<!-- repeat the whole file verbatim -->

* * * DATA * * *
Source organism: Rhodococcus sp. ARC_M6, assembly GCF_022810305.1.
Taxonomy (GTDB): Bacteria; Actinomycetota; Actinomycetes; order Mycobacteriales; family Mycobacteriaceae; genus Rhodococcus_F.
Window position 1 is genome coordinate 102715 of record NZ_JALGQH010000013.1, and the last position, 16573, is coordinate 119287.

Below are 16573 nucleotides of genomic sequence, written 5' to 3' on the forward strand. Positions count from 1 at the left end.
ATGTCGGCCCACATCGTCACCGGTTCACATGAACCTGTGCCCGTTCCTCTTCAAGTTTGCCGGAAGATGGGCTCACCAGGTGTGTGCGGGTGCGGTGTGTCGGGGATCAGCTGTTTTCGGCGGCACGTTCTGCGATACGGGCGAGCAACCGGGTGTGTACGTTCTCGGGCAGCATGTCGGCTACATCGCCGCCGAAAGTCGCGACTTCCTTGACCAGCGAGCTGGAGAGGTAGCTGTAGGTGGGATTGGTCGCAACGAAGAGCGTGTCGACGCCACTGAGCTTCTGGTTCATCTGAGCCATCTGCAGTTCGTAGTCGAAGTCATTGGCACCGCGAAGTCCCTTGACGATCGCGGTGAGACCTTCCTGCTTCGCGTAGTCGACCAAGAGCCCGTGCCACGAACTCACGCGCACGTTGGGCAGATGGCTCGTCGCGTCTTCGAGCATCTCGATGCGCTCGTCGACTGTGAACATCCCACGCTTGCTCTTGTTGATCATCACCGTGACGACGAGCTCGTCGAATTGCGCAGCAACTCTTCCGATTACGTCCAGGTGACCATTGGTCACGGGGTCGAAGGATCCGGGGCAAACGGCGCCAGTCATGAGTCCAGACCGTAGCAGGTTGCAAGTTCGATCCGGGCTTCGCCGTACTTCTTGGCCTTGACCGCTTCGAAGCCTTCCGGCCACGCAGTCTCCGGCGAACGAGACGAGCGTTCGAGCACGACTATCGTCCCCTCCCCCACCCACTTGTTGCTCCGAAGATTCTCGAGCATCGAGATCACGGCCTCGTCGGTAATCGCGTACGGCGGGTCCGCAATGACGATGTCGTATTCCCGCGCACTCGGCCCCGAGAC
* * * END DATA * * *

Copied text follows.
Source organism: Rhodococcus sp. ARC_M6, assembly GCF_022810305.1.
Taxonomy (GTDB): Bacteria; Actinomycetota; Actinomycetes; order Mycobacteriales; family Mycobacteriaceae; genus Rhodococcus_F.
Window position 1 is genome coordinate 102715 of record NZ_JALGQH010000013.1, and the last position, 16573, is coordinate 119287.

Below are 16573 nucleotides of genomic sequence, written 5' to 3' on the forward strand. Positions count from 1 at the left end.
ATGTCGGCCCACATCGTCACCGGTTCACATGAACCTGTGCCCGTTCCTCTTCAAGTTTGCCGGAAGATGGGCTCACCAGGTGTGTGCGGGTGCGGTGTGTCGGGGATCAGCTGTTTTCGGCGGCACGTTCTGCGATACGGGCGAGCAACCGGGTGTGTACGTTCTCGGGCAGCATGTCGGCTACATCGCCGCCGAAAGTCGCGACTTCCTTGACCAGCGAGCTGGAGAGGTAGCTGTAGGTGGGATTGGTCGCAACGAAGAGCGTGTCGACGCCACTGAGCTTCTGGTTCATCTGAGCCATCTGCAGTTCGTAGTCGAAGTCATTGGCACCGCGAAGTCCCTTGACGATCGCGGTGAGACCTTCCTGCTTCGCGTAGTCGACCAAGAGCCCGTGCCACGAACTCACGCGCACGTTGGGCAGATGGCTCGTCGCGTCTTCGAGCATCTCGATGCGCTCGTCGACTGTGAACATCCCACGCTTGCTCTTGTTGATCATCACCGTGACGACGAGCTCGTCGAATTGCGCAGCAACTCTTCCGATTACGTCCAGGTGACCATTGGTCACGGGGTCGAAGGATCCGGGGCAAACGGCGCCAGTCATGAGTCCAGACCGTAGCAGGTTGCAAGTTCGATCCGGGCTTCGCCGTACTTCTTGGCCTTGACCGCTTCGAAGCCTTCCGGCCACGCAGTCTCCGGCGAACGAGACGAGCGTTCGAGCACGACTATCGTCCCCTCCCCCACCCACTTGTTGCTCCGAAGATTCTCGAGCATCGAGATCACGGCCTCGTCGGTAATCGCGTACGGCGGGTCCGCAATGACGATGTCGTATTCCCGCGCACTCGGCCCCGAGAC